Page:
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Posted by Stephanie Balaouras on September 24, 2012
At the recent Disaster Recovery Journal Fall World conference, I gave a presentation of the state of BC readiness. I had some great discussions with the audience (especially about where BC should report), but one of the statistics that really stood out for me and I made it a point to emphasize with the audience, is the state of partner BC readiness.
According to the joint Forrester/Disaster Recovery Journal survey on BC readiness, 51% of BC influencers and decision-makers report that they do not assess the readiness of their partners. If this doesn’t shock you, it should. Forrester estimates that the typical large enterprise has hundreds of third-party relationships – everyone from supply chain partners to business process outsourcers, IT service providers and of course cloud providers. As our reliance on these partners increases so does our risk – if they’re down, it greatly affects your organization’s business performance. And with the increasing availability of cloud services, the number of third parties your organization works with only increases, because now, business owners can quickly adopt a cloud service to meet a business need without the approval of the CIO or CISO and sometimes without the approval of any kind of central procurement organization.
Even among those organizations that do assess partner BC readiness, their efforts are superficial. Only 17% include partners in their own tests and only 10% conduct tests specifically of their critical partners.
If you’re not assessing the BC readiness of your partners through assessments of their capabilities, reviews of their plans, testing, and negotiation of specific uptime SLAs, your BC program and strategies are incomplete. You’re simply not ready.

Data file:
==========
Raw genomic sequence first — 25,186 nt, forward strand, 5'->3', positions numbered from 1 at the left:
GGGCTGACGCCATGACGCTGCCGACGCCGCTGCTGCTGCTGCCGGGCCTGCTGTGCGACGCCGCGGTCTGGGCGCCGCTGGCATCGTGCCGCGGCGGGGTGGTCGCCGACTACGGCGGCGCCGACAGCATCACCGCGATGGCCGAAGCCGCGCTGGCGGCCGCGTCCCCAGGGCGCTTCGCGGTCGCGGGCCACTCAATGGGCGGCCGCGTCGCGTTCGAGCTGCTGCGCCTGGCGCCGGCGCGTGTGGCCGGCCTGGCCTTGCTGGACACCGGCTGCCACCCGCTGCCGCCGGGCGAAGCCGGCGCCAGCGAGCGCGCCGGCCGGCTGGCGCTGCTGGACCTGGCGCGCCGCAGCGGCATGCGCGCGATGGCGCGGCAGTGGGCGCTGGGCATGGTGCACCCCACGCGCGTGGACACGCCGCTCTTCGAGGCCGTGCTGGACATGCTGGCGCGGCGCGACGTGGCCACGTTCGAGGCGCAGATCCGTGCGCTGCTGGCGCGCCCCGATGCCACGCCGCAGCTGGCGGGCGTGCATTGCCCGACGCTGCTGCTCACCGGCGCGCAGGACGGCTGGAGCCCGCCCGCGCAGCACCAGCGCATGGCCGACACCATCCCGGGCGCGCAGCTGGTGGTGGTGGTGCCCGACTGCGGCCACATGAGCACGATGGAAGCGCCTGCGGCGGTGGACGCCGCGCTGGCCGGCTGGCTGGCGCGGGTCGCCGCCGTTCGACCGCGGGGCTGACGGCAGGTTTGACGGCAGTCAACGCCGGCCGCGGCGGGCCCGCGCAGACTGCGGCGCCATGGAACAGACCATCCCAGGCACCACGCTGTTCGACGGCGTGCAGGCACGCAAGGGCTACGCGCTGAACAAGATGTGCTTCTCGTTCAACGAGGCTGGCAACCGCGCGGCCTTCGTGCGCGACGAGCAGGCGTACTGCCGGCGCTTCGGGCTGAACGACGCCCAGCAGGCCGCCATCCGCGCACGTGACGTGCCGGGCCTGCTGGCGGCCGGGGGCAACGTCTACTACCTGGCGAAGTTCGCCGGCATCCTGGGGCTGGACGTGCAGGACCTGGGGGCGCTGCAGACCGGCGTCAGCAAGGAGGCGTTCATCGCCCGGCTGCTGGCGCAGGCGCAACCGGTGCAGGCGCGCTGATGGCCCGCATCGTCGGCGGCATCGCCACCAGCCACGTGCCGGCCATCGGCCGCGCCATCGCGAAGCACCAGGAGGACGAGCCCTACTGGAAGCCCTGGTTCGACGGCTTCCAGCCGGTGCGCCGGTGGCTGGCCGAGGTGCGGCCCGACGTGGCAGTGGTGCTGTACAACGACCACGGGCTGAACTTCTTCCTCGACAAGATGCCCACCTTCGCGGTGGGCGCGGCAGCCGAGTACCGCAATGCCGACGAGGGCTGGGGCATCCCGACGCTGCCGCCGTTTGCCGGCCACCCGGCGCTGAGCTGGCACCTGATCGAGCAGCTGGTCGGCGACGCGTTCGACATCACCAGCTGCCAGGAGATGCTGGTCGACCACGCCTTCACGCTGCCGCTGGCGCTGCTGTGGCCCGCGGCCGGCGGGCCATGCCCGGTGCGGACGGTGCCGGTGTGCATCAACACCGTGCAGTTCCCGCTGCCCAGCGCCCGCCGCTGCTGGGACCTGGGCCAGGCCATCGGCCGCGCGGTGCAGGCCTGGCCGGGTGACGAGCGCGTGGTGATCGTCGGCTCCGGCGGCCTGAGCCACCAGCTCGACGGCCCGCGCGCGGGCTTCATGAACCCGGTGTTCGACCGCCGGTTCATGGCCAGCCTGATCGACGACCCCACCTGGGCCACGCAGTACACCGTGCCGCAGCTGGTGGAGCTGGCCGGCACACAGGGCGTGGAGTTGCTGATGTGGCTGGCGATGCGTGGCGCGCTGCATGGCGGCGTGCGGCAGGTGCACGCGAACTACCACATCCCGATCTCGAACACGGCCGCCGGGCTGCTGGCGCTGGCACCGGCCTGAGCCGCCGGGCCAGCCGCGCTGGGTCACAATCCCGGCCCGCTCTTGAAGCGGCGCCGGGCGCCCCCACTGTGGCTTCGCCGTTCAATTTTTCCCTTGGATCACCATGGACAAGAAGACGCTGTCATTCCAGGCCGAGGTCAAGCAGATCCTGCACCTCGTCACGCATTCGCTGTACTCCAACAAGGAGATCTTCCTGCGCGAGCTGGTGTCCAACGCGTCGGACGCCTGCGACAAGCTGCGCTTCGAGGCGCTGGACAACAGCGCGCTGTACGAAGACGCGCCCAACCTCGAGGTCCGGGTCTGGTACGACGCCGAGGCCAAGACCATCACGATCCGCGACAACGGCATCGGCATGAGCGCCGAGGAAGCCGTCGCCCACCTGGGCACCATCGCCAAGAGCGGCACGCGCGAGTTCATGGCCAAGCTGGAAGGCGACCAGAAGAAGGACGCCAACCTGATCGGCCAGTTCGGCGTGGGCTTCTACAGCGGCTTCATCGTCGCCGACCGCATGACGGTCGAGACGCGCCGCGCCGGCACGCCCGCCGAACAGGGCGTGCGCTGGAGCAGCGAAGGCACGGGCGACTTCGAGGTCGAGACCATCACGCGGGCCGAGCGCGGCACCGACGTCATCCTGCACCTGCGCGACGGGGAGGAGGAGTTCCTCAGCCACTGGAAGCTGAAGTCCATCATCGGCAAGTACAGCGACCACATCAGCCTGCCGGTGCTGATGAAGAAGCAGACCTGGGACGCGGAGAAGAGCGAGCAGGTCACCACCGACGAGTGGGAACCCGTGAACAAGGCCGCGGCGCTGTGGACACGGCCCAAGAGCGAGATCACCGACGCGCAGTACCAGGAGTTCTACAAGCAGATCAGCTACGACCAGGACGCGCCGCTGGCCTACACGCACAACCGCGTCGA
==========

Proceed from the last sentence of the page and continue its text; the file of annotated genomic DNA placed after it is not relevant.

So what should you do about it? First, if as a BC manager or director you don’t have a strong relationship with your sourcing and vendor management team, that is the first item to address. You need to be sure that your sourcing team brings you in to vendor strategy discussions early and includes you in RFP development, vendor selection, and contract negotiation. Second, you must adjust your business impact analysis surveys and your risk assessments to better focus on partnerships. Third, you must start now assessing your existing partnerships – what are the SLAs that we have in place? Which vendors are the least prepared? Fourth, from here on out, you must insist that as part of contract negotiation and relationship review, partners participate in BC testing and exercises – it’s not enough to just read over their documented BCPs.
I invite Forrester clients to read our new stream of structured research for building the always-on, always-available extended enterprise; we refer to this stream as Forrester’s Business Technology Resiliency Playbook.
For the broader BC community, I’m interested to understand how third-party risk is affecting your BC programs and strategies.
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